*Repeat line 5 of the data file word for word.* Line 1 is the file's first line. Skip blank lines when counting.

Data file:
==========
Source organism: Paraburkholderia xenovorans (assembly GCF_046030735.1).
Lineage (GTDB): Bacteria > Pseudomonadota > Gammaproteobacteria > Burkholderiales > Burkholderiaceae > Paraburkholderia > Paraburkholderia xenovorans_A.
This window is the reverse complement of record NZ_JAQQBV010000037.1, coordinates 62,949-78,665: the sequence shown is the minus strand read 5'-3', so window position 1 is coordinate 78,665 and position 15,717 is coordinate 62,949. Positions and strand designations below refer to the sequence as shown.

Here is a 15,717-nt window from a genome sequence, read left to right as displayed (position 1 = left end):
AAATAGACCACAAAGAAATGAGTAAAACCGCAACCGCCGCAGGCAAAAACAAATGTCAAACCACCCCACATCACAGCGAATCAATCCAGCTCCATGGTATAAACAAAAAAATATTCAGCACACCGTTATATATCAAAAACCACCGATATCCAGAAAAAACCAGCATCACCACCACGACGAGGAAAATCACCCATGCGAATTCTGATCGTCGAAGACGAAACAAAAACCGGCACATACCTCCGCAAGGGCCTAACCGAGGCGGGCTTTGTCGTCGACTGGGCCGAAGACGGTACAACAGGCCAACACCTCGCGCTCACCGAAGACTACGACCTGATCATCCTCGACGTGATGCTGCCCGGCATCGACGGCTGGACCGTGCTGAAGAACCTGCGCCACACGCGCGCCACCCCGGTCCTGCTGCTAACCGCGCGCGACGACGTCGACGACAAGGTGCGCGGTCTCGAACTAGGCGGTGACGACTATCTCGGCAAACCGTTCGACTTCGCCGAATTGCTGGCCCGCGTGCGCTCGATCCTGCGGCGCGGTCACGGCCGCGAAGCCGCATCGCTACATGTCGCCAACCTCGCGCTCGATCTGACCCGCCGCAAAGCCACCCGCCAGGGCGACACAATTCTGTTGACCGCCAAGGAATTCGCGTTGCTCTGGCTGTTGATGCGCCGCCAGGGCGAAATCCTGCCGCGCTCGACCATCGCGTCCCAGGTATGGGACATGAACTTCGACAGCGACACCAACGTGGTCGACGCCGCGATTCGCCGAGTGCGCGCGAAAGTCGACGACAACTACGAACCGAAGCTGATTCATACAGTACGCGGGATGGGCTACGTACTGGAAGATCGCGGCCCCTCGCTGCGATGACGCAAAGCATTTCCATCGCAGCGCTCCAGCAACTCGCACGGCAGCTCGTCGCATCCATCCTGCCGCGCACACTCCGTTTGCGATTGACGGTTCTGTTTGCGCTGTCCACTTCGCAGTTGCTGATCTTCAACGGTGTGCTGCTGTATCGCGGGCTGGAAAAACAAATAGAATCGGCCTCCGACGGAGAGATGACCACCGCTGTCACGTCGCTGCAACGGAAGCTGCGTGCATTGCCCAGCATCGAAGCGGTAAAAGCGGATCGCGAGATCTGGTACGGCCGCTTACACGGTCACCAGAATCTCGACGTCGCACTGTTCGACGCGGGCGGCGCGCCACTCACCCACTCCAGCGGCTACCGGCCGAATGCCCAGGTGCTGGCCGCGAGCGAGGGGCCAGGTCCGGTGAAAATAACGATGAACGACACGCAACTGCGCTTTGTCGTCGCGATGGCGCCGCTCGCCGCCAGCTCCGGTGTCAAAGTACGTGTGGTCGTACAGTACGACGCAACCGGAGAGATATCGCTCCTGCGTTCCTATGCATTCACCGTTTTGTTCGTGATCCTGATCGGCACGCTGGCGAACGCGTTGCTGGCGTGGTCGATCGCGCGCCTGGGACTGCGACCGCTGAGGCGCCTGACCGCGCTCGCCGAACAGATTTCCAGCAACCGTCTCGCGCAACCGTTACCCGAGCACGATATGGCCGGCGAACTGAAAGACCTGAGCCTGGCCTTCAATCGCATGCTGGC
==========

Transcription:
AAATAGACCACAAAGAAATGAGTAAAACCGCAACCGCCGCAGGCAAAAACAAATGTCAAACCACCCCACATCACAGCGAATCAATCCAGCTCCATGGTATAAACAAAAAAATATTCAGCACACCGTTATATATCAAAAACCACCGATATCCAGAAAAAACCAGCATCACCACCACGACGAGGAAAATCACCCATGCGAATTCTGATCGTCGAAGACGAAACAAAAACCGGCACATACCTCCGCAAGGGCCTAACCGAGGCGGGCTTTGTCGTCGACTGGGCCGAAGACGGTACAACAGGCCAACACCTCGCGCTCACCGAAGACTACGACCTGATCATCCTCGACGTGATGCTGCCCGGCATCGACGGCTGGACCGTGCTGAAGAACCTGCGCCACACGCGCGCCACCCCGGTCCTGCTGCTAACCGCGCGCGACGACGTCGACGACAAGGTGCGCGGTCTCGAACTAGGCGGTGACGACTATCTCGGCAAACCGTTCGACTTCGCCGAATTGCTGGCCCGCGTGCGCTCGATCCTGCGGCGCGGTCACGGCCGCGAAGCCGCATCGCTACATGTCGCCAACCTCGCGCTCGATCTGACCCGCCGCAAAGCCACCCGCCAGGGCGACACAATTCTGTTGACCGCCAAGGAATTCGCGTTGCTCTGGCTGTTGATGCGCCGCCAGGGCGAAATCCTGCCGCGCTCGACCATCGCGTCCCAGGTATGGGACATGAACTTCGACAGCGACACCAACGTGGTCGACGCCGCGATTCGCCGAGTGCGCGCGAAAGTCGACGACAACTACGAACCGAAGCTGATTCATACAGTACGCGGGATGGGCTACGTACTGGAAGATCGCGGCCCCTCGCTGCGATGACGCAAAGCATTTCCATCGCAGCGCTCCAGCAACTCGCACGGCAGCTCGTCGCATCCATCCTGCCGCGCACACTCCGTTTGCGATTGACGGTTCTGTTTGCGCTGTCCACTTCGCAGTTGCTGATCTTCAACGGTGTGCTGCTGTATCGCGGGCTGGAAAAACAAATAGAATCGGCCTCCGACGGAGAGATGACCACCGCTGTCACGTCGCTGCAACGGAAGCTGCGTGCATTGCCCAGCATCGAAGCGGTAAAAGCGGATCGCGAGATCTGGTACGGCCGCTTACACGGTCACCAGAATCTCGACGTCGCACTGTTCGACGCGGGCGGCGCGCCACTCACCCACTCCAGCGGCTACCGGCCGAATGCCCAGGTGCTGGCCGCGAGCGAGGGGCCAGGTCCGGTGAAAATAACGATGAACGACACGCAACTGCGCTTTGTCGTCGCGATGGCGCCGCTCGCCGCCAGCTCCGGTGTCAAAGTACGTGTGGTCGTACAGTACGACGCAACCGGAGAGATATCGCTCCTGCGTTCCTATGCATTCACCGTTTTGTTCGTGATCCTGATCGGCACGCTGGCGAACGCGTTGCTGGCGTGGTCGATCGCGCGCCTGGGACTGCGACCGCTGAGGCGCCTGACCGCGCTCGCCGAACAGATTTCCAGCAACCGTCTCGCGCAACCGTTACCCGAGCACGATATGGCCGGCGAACTGAAAGACCTGAGCCTGGCCTTCAATCGCATGCTGGC